There was a time when prologues were all the rage. You'd show a snippet of your set up before your story actually started to entice the reader to read on. It was almost a requirement in fantasy, where the prologue was almost always a bit of history or a legend or even a scene with a major god doing whatever it was that had come back to bite everyone.
Not so much anymore.
So, how do you know if you should keep or kill your prologue?
Ask yourself why you're putting it in.
1. It's an important piece of the protagonist's history that the reader needs to know to get the story.
Keep or Kill? Chances are you can kill the prologue. The reader won't know the character yet, so the important event will have little meaning, and it won't drive the story since it happened in the past. In most cases, you can background this information and drop hints, show the effects of it on the protagonist to build suspense, and reveal it later for much more impact.
2. It's an important piece of world history that sets up why things are this way and how that's going to affect your protagonist.
Keep or Kill? Kill the prologue. Readers don't care about the history or the world since they haven't met anyone in that world yet. They want the story, not the setup to the story. Find ways to background this information and use it to make your world richer and more real. If 500 years ago the great god Sniffledum cursed everyone with eternal post-nasal drip, show everyone sniffling from page one, and let handkerchiefs be a huge fashion statement. Make it part of the world in such a way readers can figure it out on their own.
3. It's an event that happens later in the book, but you're teasing with it at the start because you're not sure your first chapter has enough oomph to grab readers.
Keep or Kill? Kill the prologue. Since readers have no clue who the characters are or what the context is, there's nothing to connect them to the story yet, so the scene often comes across as kinda boring. It also tends to give away something in the story and steals all the suspense up until that moment. I've never seen this device work in any book, movie, or TV show, but people keep trying. Make your first chapter sing and save this scene for when it actually happens in the story.
4. It's a scene with characters other than the main ones, showing an event that foreshadows what the protagonist is about to get themselves into.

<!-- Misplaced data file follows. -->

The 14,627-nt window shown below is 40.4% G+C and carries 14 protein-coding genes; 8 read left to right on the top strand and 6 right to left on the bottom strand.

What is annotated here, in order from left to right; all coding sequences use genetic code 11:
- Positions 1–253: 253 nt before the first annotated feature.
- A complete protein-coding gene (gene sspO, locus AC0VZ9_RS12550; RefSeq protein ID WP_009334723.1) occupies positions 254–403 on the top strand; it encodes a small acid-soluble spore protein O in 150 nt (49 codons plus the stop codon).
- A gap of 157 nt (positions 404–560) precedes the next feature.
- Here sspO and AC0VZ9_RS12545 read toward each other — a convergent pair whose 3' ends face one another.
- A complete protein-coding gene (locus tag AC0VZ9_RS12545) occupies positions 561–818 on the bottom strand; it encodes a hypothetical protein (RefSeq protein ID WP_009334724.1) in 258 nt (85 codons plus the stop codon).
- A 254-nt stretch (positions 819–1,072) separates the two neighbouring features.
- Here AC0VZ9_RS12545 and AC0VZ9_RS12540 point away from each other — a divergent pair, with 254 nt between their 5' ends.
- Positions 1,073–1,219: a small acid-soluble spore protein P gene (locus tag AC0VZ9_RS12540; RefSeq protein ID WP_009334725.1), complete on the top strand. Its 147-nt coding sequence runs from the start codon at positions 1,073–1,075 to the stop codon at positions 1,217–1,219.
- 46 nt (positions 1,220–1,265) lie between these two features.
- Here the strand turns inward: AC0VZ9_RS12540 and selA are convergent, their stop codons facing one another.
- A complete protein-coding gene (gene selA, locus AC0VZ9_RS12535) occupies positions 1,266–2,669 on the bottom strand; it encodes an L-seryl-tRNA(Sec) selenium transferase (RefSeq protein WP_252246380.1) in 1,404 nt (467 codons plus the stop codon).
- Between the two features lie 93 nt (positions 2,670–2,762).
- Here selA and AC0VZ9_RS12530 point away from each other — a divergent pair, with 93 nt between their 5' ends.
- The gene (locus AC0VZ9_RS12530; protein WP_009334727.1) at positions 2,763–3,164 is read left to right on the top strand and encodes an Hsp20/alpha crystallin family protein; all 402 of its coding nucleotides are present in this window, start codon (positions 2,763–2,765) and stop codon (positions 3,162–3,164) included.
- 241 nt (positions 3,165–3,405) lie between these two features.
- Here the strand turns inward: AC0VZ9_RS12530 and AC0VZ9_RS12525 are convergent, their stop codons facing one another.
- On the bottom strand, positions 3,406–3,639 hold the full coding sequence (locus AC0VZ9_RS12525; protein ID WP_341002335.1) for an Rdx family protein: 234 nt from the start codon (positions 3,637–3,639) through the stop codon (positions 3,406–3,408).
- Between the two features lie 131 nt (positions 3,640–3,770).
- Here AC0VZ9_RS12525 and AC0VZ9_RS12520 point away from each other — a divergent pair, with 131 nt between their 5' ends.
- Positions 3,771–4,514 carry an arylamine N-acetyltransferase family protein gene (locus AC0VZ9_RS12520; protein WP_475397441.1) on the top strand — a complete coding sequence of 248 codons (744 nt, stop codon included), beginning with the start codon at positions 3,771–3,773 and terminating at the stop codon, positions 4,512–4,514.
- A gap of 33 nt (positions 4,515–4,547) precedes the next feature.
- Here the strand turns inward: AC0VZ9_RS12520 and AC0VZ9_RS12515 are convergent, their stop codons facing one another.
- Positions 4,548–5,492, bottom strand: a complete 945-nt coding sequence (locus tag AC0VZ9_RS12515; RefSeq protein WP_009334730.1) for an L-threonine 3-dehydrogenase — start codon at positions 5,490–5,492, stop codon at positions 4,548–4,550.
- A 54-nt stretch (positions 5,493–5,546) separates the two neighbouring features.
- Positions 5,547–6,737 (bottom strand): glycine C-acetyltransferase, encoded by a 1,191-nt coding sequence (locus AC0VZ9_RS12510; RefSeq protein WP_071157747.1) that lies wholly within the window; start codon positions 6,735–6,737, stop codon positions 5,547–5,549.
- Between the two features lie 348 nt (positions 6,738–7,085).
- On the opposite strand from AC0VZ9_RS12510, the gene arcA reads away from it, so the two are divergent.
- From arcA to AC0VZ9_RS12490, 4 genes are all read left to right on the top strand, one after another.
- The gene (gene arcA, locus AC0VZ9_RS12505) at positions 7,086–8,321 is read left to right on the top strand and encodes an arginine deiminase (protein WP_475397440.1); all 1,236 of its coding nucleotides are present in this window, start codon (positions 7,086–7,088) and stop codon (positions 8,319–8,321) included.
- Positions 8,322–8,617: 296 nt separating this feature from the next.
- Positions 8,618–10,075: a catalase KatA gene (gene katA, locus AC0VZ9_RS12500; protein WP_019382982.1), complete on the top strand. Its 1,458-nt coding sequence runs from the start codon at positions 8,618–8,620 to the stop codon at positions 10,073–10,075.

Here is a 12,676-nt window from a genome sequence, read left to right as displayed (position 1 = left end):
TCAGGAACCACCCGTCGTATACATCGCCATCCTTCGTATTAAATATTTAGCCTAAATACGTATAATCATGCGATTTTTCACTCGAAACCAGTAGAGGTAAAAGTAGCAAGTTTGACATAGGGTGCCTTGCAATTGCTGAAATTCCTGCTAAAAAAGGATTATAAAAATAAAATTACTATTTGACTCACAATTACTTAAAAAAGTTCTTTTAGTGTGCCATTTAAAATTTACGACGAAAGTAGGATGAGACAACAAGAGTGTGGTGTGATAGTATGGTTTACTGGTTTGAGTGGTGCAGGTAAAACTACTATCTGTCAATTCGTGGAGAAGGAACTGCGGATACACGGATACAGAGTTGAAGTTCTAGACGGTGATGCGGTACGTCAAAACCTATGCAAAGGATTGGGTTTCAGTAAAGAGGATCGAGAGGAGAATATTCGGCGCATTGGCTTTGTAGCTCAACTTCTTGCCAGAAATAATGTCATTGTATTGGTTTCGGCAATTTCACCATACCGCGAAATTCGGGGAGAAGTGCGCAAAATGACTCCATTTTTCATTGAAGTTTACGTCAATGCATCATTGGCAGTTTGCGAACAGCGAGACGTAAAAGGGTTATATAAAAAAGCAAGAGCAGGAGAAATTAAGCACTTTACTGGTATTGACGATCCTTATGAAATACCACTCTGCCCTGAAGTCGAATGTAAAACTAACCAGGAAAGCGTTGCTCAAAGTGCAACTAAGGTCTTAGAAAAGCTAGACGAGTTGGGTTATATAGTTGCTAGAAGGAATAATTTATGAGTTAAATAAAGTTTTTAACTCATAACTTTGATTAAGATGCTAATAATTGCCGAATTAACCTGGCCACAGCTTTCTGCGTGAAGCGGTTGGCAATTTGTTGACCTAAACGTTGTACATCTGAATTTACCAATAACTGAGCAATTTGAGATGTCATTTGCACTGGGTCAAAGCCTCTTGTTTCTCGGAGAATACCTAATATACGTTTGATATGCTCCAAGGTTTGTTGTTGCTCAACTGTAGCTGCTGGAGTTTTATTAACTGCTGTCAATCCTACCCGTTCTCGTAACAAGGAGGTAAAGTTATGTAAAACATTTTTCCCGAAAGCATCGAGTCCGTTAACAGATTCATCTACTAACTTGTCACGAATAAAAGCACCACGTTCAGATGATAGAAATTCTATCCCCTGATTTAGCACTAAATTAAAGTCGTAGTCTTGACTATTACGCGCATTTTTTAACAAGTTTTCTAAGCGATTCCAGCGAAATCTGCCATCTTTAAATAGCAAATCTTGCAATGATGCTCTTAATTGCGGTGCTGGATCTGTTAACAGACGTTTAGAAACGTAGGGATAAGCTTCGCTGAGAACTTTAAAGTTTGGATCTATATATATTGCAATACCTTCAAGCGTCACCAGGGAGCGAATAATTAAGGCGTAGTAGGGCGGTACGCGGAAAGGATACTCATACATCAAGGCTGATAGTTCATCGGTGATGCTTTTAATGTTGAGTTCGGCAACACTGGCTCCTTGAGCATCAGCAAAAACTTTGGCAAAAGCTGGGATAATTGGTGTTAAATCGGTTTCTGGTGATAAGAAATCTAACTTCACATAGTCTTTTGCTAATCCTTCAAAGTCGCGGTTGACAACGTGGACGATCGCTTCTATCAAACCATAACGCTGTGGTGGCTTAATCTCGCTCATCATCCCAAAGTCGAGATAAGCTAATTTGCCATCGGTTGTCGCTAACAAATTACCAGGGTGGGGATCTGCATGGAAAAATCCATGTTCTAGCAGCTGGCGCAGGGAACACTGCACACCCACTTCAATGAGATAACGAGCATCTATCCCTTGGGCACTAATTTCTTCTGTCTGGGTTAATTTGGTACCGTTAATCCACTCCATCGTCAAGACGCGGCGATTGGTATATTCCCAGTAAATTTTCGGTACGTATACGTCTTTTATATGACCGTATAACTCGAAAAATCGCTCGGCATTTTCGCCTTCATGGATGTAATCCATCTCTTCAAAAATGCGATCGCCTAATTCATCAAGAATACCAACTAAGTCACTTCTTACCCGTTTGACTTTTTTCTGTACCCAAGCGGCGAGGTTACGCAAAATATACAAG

Keep or Kill? You might be able to keep this prologue. Jurassic Park is a great example of how this can work. The novel (and the movie) opens with people trying to contain a dangerous animal, and one of the workers is horribly mauled. Thematically it works, because it says right at the start "these animals cannot be contained," yet the characters spend the entire book trying to do just that (and keep from being eaten). It also works to show what the heroes are about to become involved in when they think they're just going to a theme park for the weekend. It gives hints, but it doesn't give away the story, nor does it flash forward or back. It makes you wonder, "How are these heroes going to handle this problem when they find it?" and "what the heck were they trying to contain in there?"
5. It's a scene from a non-POV character that reveals a key piece of information none of the POV characters know.
Keep or Kill? This can go either way. You may be able to keep this prologue if that information adds to the suspense of the story. Scientists dig up an artifact and send it home to the lab, and on the way, the box emits a weird glow and causes the plane to crash. Readers know it's dangerous, but not why, and they know the protagonist is working hard to find the crash and retrieve the artifact, but what will happen when she does? But if this scene reveals information to readers that the protagonist is desperately trying to find out--kill it. The fun is in the discovery, and there's no fun in watching someone struggling to find out what you already know.
6. It's a scene that you use the words "set up" to describe, and has no conflict.
Keep or Kill? Kill the prologue. Set up isn't story, and readers want story. They're pretty smart and they can pick up on subtitles that show the things you need them to know about your protagonist and her situation. As long as you keep readers wanting to know why, they'll keep reading. And really, if you tell them why right at the start, why should they keep reading?
In most cases you can cut your prologue and not lose anything in the story, because most prologues fall into the set up category. If you're curious abut prologues that worked, look at books published by new authors in the last few years. But remember--established series by known authors can get away with prologues, as can books published ten years ago. Attitudes about prologues have changed, and will likely continue to change.
When in doubt, take the prologue out and see what your beta readers think. If they're drawn in and didn't think something was missing, then you know cutting it was the right choice. If they feel the story would have been better had they known X at the start, put it back in.
How do you feel about prologues? Do you read or skip them?
Planning Your Novel: Ideas and Structure, a series of self-guided workshops that help you turn your idea into a novel.
Janice Hardy is the founder of Fiction University, and the author of the teen fantasy trilogy The Healing Wars, where she tapped into her own dark side to create a world where healing was dangerous, and those with the best intentions often made the worst choices. Her novels include The Shifter, (Picked as one of the 10 Books All Young Georgians Should Read, 2014) Blue Fire, and Darkfall from Balzer+Bray/Harper Collins. The first book in her Foundations of Fiction series, Planning Your Novel: Ideas and Structure is out now.
Website | Facebook | Twitter | Goodreads | Amazon | Barnes & Noble | iTunes | Indie Bound